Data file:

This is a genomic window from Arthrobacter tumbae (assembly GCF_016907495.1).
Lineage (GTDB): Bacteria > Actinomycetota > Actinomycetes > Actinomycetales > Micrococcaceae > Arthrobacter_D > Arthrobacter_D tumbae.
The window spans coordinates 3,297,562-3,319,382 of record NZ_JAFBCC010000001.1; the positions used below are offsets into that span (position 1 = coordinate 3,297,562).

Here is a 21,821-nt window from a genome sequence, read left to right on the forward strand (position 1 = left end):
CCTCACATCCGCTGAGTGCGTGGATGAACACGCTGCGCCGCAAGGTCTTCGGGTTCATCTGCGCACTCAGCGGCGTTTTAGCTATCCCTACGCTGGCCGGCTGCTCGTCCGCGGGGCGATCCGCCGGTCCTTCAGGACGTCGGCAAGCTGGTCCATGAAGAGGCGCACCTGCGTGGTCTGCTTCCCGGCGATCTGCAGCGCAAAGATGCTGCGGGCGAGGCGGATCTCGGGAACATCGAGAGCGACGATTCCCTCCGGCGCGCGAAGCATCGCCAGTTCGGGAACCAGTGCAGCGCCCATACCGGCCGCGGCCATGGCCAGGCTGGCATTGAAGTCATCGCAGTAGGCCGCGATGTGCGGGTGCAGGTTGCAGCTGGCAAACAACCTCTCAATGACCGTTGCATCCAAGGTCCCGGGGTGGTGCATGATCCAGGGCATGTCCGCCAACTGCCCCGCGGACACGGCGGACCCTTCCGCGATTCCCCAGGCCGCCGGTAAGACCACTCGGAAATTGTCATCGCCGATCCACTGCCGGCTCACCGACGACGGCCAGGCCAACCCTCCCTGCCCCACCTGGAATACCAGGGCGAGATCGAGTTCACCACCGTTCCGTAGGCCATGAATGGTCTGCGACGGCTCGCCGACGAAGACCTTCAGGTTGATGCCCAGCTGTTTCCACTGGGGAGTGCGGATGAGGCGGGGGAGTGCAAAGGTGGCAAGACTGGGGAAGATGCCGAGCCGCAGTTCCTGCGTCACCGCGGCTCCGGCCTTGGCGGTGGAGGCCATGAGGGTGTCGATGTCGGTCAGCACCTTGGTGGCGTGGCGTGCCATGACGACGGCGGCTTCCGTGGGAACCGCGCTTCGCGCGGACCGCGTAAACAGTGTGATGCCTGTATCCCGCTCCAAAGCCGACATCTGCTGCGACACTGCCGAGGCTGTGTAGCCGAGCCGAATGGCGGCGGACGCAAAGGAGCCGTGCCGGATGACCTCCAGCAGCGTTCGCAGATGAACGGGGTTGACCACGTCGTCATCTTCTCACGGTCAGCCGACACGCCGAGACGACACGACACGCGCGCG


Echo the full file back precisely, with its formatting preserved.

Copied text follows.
This is a genomic window from Arthrobacter tumbae (assembly GCF_016907495.1).
Lineage (GTDB): Bacteria > Actinomycetota > Actinomycetes > Actinomycetales > Micrococcaceae > Arthrobacter_D > Arthrobacter_D tumbae.
The window spans coordinates 3,297,562-3,319,382 of record NZ_JAFBCC010000001.1; the positions used below are offsets into that span (position 1 = coordinate 3,297,562).

Here is a 21,821-nt window from a genome sequence, read left to right on the forward strand (position 1 = left end):
CCTCACATCCGCTGAGTGCGTGGATGAACACGCTGCGCCGCAAGGTCTTCGGGTTCATCTGCGCACTCAGCGGCGTTTTAGCTATCCCTACGCTGGCCGGCTGCTCGTCCGCGGGGCGATCCGCCGGTCCTTCAGGACGTCGGCAAGCTGGTCCATGAAGAGGCGCACCTGCGTGGTCTGCTTCCCGGCGATCTGCAGCGCAAAGATGCTGCGGGCGAGGCGGATCTCGGGAACATCGAGAGCGACGATTCCCTCCGGCGCGCGAAGCATCGCCAGTTCGGGAACCAGTGCAGCGCCCATACCGGCCGCGGCCATGGCCAGGCTGGCATTGAAGTCATCGCAGTAGGCCGCGATGTGCGGGTGCAGGTTGCAGCTGGCAAACAACCTCTCAATGACCGTTGCATCCAAGGTCCCGGGGTGGTGCATGATCCAGGGCATGTCCGCCAACTGCCCCGCGGACACGGCGGACCCTTCCGCGATTCCCCAGGCCGCCGGTAAGACCACTCGGAAATTGTCATCGCCGATCCACTGCCGGCTCACCGACGACGGCCAGGCCAACCCTCCCTGCCCCACCTGGAATACCAGGGCGAGATCGAGTTCACCACCGTTCCGTAGGCCATGAATGGTCTGCGACGGCTCGCCGACGAAGACCTTCAGGTTGATGCCCAGCTGTTTCCACTGGGGAGTGCGGATGAGGCGGGGGAGTGCAAAGGTGGCAAGACTGGGGAAGATGCCGAGCCGCAGTTCCTGCGTCACCGCGGCTCCGGCCTTGGCGGTGGAGGCCATGAGGGTGTCGATGTCGGTCAGCACCTTGGTGGCGTGGCGTGCCATGACGACGGCGGCTTCCGTGGGAACCGCGCTTCGCGCGGACCGCGTAAACAGTGTGATGCCTGTATCCCGCTCCAAAGCCGACATCTGCTGCGACACTGCCGAGGCTGTGTAGCCGAGCCGAATGGCGGCGGACGCAAAGGAGCCGTGCCGGATGACCTCCAGCAGCGTTCGCAGATGAACGGGGTTGACCACGTCGTCATCTTCTCACGGTCAGCCGACACGCCGAGACGACACGACACGCGCGCG